I do hate to keep boring you guys with the sordid fallout from my coming-out a few days ago, but it seems that my parents are taking it somewhat less well than I initially suspected. As it turns out, they apparently do not trust my competence in such matters. After a somewhat lengthy and uncomfortable telephone conversation, I discerned that their objections were two-fold. My mother, for her part, is primarily concerned with how this transition will affect my life and career; she was under the impression that I was running around, interacting with my professors and TAing my labs in “drag,*” owing to the fact that she apparently believes that I am a pathetic child who is incapable of tying her own shoelaces without a team of loyal servants. I assured her (for the second time, actually), that I hadn’t come out to my professors or to my students, and I had no plans to do so, and that I had been wearing “gender neutral” clothing, for the most part.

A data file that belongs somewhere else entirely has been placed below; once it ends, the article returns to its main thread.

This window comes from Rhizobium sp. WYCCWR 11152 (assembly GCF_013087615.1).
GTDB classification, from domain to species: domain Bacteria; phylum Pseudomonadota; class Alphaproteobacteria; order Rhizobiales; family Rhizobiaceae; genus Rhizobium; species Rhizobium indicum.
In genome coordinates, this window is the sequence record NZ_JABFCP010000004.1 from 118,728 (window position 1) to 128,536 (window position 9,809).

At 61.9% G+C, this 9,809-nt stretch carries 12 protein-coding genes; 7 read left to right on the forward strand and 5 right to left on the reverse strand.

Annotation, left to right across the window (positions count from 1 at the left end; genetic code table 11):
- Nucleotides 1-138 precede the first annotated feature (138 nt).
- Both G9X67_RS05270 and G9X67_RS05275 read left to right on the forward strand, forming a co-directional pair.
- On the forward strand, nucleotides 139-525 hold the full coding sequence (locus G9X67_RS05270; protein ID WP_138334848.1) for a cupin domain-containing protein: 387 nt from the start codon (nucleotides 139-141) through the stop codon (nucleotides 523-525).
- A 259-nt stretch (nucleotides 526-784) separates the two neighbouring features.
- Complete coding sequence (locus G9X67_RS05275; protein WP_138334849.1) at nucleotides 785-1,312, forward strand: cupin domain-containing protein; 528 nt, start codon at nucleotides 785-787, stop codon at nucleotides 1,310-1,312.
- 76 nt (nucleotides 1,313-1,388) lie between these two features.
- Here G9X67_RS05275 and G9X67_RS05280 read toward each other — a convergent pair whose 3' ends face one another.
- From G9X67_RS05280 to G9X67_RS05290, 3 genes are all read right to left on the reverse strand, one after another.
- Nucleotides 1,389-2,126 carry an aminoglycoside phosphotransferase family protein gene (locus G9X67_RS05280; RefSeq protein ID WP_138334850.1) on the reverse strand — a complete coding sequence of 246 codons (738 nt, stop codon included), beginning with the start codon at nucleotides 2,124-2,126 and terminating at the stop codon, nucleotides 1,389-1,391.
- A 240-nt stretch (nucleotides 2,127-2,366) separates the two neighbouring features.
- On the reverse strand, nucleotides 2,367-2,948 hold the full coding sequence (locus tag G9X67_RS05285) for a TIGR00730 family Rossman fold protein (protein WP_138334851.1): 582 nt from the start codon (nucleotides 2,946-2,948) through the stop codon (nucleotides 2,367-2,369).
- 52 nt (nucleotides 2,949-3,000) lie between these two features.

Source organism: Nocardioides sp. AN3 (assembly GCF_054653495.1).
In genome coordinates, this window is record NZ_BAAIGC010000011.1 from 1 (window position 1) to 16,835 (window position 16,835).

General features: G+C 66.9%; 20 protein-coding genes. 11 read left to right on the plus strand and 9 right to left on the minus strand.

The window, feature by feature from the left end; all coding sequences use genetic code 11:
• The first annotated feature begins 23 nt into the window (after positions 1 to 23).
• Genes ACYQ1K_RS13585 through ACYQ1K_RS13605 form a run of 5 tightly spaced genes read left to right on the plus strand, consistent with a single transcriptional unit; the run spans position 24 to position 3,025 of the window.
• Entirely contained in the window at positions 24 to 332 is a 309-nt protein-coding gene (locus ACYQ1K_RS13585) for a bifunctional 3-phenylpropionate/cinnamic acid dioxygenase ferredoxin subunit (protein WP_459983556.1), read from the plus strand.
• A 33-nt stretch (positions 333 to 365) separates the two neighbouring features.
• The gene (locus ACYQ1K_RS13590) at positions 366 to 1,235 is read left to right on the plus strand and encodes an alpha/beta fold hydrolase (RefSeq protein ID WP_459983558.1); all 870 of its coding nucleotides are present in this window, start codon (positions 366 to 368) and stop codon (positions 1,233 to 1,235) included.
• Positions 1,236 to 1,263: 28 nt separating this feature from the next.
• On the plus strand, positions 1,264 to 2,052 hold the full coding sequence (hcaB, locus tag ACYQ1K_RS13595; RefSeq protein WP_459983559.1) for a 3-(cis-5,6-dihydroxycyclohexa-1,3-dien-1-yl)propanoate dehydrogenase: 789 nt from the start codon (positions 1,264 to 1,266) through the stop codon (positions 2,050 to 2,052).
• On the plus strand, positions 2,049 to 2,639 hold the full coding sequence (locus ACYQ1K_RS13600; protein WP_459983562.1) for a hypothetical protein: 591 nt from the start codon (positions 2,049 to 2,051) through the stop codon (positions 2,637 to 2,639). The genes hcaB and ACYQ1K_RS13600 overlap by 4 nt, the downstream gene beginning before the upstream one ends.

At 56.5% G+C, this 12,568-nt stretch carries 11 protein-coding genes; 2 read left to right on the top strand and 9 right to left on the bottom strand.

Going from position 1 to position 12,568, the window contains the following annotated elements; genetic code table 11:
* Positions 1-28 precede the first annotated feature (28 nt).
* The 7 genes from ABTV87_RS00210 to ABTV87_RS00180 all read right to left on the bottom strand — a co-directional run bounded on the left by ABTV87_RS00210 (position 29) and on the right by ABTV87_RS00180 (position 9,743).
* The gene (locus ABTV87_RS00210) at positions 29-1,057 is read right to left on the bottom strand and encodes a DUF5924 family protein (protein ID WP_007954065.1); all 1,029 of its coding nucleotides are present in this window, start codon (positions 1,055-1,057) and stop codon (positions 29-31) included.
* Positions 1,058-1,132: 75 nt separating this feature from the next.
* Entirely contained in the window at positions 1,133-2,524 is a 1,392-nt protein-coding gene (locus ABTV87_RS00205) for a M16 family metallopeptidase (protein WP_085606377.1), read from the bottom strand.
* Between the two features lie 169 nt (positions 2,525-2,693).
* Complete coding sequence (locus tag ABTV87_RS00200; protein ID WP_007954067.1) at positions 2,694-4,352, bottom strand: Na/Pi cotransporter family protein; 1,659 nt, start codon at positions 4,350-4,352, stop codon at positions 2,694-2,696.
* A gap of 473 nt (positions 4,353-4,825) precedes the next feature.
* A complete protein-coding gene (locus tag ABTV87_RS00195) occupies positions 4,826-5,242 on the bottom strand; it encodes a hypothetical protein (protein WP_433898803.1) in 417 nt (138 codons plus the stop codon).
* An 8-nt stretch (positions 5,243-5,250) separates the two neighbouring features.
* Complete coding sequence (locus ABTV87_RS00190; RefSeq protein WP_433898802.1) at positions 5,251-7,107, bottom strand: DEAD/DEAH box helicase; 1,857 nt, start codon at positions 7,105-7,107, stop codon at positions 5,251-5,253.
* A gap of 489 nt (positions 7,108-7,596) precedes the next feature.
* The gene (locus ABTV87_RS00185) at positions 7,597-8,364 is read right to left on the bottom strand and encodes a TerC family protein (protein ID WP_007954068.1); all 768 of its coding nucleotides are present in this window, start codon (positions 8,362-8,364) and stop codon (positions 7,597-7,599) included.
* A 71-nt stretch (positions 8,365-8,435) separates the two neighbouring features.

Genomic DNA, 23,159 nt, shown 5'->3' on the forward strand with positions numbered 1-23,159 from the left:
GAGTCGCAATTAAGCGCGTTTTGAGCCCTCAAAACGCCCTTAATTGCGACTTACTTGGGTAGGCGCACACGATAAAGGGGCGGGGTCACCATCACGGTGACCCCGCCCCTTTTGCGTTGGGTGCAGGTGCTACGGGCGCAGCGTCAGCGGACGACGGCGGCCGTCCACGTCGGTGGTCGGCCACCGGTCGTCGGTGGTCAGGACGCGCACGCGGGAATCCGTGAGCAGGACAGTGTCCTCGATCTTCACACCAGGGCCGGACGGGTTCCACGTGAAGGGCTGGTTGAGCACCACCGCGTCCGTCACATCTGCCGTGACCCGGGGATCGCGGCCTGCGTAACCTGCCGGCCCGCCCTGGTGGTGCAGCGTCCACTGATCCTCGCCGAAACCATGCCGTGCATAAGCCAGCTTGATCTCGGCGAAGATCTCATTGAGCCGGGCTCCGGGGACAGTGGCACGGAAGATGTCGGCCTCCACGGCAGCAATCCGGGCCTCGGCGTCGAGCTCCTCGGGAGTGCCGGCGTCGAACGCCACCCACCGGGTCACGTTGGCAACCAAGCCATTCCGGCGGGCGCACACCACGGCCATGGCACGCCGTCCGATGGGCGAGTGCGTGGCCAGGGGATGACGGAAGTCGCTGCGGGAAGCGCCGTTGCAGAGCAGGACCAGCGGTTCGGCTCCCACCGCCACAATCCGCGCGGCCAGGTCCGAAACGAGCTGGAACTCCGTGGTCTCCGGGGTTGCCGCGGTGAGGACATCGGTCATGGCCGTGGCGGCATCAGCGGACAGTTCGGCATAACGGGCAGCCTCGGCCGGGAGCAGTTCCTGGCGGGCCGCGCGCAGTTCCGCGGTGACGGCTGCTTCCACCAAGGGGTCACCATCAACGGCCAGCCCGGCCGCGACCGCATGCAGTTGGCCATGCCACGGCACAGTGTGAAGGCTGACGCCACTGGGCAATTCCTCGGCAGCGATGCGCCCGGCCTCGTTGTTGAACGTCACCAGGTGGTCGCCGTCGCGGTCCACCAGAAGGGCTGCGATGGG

My father, for his part, is primarily concerned with my competence, apparently, at making any life decisions whatsoever. According to him, I should have sought “other, contrary opinions” concerning my gender identity. Gee, I wonder if he would have recommended the same degree of even-handedness if I had told him that I had no plans to change my sex. I suspect that, no matter what logic I use in coming to the decision, if it is in favour of changing my sex, then, selon mon pere, it is the wrong decision. I wish I could have been strong enough to tell him that, in fact, I needed no auxiliary opinions, as I consider myself to be the absolute authority on my own life. I wish, moreover, that I could have told him full truth; that the moment I had started to consult with my therapist in the first place, I had already in my heart decided that I was trangendered, and that the only real reason I had for seeking a diagnosis was to absolve myself of the responsibility of having to make the decision for myself, and that once I found out that it didn’t really work that way, I spent months building-up my courage before I was able to come-out. This is not cancer; this is not AIDS or diabetes. This is not hypochondria, because this is not a disease. I do not need the opinion of a distinguished and accredited medical professional to tell me who I am, just as I do not need a liveried guardsman to wipe my ass when I take a shit.
And everything was going so well.
*By which I suppose that she means, in this case, dressing like a character in Priscilla, Queen of the Desert